To find paths from the source nodes to the sinks nodes, the overhead occurred in TRS can be divided into two parts. The first is the overhead in the sink node level , and the second one is the overhead in the sensor node level . We represent the sensor network as a graph with a diameter in terms of hops (i.e., the longest path between sink nodes and sensor nodes) and the average node connecting degree is and represents the number of the multiple paths from the source nodes to the sink nodes. represents the average length of a working path, and represents the average length of a backup path . The total overhead . According to our assumption (i), the sink node has enough energy, so we can put more work on the sink node level, which means how to adjust the load from the sensor node to the sink node is crucial. In the proposed TRS, the overhead of is as follows: interest flooding + exploratory message + reinforce message = . Therefore, the total overhead . In the proposed TRS, the diameter of gragh G is farless than the diameter d of gragh G in conventional Leach [5] and EDF [16], since the diameter d in Leach and EDF represents the longest path between any sensor nodes, and the diameter d in the TRS represents the longest path between sink nodes and sensor nodes, which means the of TRS is less than the of Leach and EDF, and the of TRS is less than the in LEACH and EDF. To summarize, the proposed TRS does not always achieve less total overhead than that of conventional LEACH [5] and EDF [16]. However, the overhead of sensor nodes with limited energy of the proposed TRS is less than that of LEACH and EDF.

4. Performance Evaluation

In this section, the Qualnet is used to evaluate the performance of various routing algorithms. The distributed coordination function (DCF) of IEEE 802.11 (b) for wireless LANs is used as the MAC layer with different parameters in both the sink node level and the sensor node level. In the experiments, we use 50 to 500 static nodes to study the density effects, and these nodes are uniformly distributed within a 200 m × 200 m area. Each source generates two events per second, events are modeled as 64 byte packets, interests as 32 byte packets, interests are periodically generated every 5 seconds, and the interest duration is 15 seconds. The idle time power dissipation is about 35 mW, which is 10% of its receiving power dissipation (395 mW), and about 5% of its transmitting power dissipation (660 mW). Table 3 shows the parameters for the network. The radio range of the sensor node is set as 30 meters in the sensor node level. To ensure the sink node can communicate each other, the radio range of the sink node is set as 250 meters.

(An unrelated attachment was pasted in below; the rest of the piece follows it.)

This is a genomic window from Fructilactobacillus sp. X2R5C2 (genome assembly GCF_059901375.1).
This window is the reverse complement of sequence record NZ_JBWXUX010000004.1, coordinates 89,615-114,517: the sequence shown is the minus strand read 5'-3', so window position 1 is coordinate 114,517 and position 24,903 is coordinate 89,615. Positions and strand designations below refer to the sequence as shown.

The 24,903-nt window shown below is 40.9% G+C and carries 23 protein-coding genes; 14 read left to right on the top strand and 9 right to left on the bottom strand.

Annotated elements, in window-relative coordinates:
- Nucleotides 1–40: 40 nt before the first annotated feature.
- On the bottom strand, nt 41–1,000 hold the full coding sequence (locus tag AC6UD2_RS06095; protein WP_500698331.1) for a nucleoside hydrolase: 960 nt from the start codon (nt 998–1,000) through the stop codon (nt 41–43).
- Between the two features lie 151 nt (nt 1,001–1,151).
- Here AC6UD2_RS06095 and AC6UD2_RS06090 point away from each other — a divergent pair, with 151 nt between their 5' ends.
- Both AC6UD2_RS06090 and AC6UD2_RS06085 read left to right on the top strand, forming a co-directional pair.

tab3
Table 3: Experimental parameter setup.

Experiments are conducted to evaluate the effects of different parameters on the algorithm’s performance. These parameters include the number of the sink node, the density of the network, and the location of the sink nodes. We use two metrics: (i) average dissipated energy and (ii) hop counts for the performance evaluation. The average dissipated energy measures the ratio of total dissipated energy per node in the network to the number of distinct events seen by sinks. This metric is used to quantity the average work done by a node in delivering each sensory data to the sink. It also hints the overall lifetime of sensor nodes.